Gauging the Ups and Downs in Number, Education of Nurses
The 2010 report The Future of Nursing: Leading Change, Advancing Health warned of an impending shortage of nurses and a mismatch between nurses’ education and the population’s needs—factors that could threaten the quality of care in the United States. In its report, the Institute of Medicine called for an increase in the number of nurses with bachelor’s degrees (BSNs), so more nurses would be prepared to provide care.
A review of first-time takers of the National Council Licensure Examination (NCLEX) published on the Health Affairs Blog provides insight into how well the nation is meeting the report’s recommendation that, by 2020, 80 percent of the country’s nurses hold BSN degrees. Author Edward Salsberg, MPA, of the George Washington University School of Nursing, finds both good news and bad.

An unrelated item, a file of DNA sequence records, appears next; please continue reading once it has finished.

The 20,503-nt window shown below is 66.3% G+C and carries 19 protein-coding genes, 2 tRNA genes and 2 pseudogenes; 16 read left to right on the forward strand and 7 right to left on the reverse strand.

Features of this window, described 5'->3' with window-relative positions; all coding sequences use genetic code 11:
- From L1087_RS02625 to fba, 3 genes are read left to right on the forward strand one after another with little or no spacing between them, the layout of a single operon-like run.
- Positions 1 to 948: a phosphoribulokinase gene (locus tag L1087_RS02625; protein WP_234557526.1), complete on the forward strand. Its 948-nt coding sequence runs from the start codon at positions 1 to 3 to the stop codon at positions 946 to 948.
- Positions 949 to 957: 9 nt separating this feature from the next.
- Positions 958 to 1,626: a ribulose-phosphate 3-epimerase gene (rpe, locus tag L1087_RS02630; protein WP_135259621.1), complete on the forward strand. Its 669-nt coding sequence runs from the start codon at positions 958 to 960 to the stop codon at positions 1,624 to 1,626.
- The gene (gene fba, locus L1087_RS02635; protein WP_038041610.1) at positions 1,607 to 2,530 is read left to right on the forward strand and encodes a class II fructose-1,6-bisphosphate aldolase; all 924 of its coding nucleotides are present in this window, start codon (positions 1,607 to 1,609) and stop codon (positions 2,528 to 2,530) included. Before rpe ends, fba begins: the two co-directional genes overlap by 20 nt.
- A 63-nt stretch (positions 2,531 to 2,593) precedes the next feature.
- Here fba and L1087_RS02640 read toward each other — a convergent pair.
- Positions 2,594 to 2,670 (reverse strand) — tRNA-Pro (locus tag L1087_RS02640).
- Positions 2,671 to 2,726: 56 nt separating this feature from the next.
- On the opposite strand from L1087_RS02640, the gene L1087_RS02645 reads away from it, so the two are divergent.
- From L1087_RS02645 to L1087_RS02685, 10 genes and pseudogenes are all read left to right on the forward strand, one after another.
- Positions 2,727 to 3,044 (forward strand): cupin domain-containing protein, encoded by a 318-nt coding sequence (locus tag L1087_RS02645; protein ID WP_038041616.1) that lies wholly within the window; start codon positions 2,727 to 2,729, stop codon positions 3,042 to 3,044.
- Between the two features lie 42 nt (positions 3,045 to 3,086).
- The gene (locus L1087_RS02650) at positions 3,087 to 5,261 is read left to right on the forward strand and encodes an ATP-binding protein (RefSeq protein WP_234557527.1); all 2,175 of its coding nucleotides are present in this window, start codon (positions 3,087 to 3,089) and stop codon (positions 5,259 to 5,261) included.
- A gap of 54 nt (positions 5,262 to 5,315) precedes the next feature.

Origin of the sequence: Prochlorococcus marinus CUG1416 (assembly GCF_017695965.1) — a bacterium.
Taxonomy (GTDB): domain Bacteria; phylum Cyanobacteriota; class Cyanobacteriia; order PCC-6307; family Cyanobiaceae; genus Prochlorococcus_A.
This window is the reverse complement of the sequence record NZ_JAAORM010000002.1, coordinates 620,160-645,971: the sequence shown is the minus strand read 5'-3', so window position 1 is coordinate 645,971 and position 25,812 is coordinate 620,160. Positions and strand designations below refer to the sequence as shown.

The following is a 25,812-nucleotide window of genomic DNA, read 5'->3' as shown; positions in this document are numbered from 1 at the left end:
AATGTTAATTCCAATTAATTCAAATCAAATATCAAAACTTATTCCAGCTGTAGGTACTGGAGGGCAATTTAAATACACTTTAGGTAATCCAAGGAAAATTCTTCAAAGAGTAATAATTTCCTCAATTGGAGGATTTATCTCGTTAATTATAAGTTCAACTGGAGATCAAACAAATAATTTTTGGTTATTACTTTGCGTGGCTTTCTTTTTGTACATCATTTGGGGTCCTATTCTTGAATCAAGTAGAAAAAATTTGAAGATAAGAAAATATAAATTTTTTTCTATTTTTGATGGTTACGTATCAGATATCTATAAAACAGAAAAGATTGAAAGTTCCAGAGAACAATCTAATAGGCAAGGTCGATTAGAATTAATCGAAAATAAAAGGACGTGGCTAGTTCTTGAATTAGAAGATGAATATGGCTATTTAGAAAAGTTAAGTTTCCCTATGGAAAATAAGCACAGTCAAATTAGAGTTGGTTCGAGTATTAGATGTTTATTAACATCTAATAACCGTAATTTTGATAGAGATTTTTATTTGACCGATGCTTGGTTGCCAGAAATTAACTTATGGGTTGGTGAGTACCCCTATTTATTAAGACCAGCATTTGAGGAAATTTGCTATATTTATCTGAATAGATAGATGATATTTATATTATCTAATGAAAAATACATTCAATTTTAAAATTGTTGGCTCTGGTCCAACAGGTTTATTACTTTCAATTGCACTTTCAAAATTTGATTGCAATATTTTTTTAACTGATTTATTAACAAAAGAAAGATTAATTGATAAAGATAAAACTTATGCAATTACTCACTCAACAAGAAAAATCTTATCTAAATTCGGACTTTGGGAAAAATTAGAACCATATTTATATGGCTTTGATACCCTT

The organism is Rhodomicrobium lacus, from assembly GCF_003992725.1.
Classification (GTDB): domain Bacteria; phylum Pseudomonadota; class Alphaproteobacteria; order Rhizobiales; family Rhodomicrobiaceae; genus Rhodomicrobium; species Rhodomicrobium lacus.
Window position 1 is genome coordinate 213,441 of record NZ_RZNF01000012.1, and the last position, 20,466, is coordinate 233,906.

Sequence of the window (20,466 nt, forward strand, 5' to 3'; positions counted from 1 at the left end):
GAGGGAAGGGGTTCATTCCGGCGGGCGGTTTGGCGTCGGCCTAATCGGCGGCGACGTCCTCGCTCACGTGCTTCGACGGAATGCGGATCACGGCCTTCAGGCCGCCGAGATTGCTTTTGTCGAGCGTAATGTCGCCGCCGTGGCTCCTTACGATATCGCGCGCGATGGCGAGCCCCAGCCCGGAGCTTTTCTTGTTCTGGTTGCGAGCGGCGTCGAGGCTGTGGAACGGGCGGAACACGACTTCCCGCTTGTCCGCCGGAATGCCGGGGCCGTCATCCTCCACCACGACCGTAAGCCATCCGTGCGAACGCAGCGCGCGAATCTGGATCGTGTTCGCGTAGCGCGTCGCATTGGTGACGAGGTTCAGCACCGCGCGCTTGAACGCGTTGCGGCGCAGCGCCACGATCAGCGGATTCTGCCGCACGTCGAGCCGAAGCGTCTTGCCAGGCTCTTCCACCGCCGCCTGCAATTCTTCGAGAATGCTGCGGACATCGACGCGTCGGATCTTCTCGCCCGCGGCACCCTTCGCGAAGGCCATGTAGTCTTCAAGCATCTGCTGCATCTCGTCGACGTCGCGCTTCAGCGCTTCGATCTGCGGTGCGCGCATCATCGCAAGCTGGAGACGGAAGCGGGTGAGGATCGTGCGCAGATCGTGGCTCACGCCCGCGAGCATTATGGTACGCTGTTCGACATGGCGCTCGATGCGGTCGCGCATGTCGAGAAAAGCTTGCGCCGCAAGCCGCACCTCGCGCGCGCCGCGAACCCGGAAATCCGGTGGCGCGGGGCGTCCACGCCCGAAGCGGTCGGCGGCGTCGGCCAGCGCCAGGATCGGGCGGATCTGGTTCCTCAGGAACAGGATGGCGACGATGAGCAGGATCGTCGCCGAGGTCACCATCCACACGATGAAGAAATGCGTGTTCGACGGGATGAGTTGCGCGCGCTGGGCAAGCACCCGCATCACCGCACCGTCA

The bad news: after 14 years of steady increases, fewer people took the NCLEX in 2015 than in 2014, indicating that the number of newly educated registered nurses may be leveling off.
The good news: From 2014 to 2015 there was a 3.1 percent increase in the number of BSN-holders who took the exam. In contrast, there was a 2.3 percent decrease in the number of first-time exam takers who hold associate degrees in nursing.
Those figures reflect longer term trends. From 2001 to 2015, the percentage of NCLEX takers who held BSN degrees rose from 36 to 46 percent; many nurses also completed RN-to-BSN programs during those years. Still, the analysis concludes, progress must accelerate if nursing is to reach the goal that 80 percent of RNs in the United States hold BSN degrees by 2020.
Above: Edward Salsberg speaks at the Campaign for Action Summit 2015 in Washington, D.C. Photo by Carolina Kroon/©AARP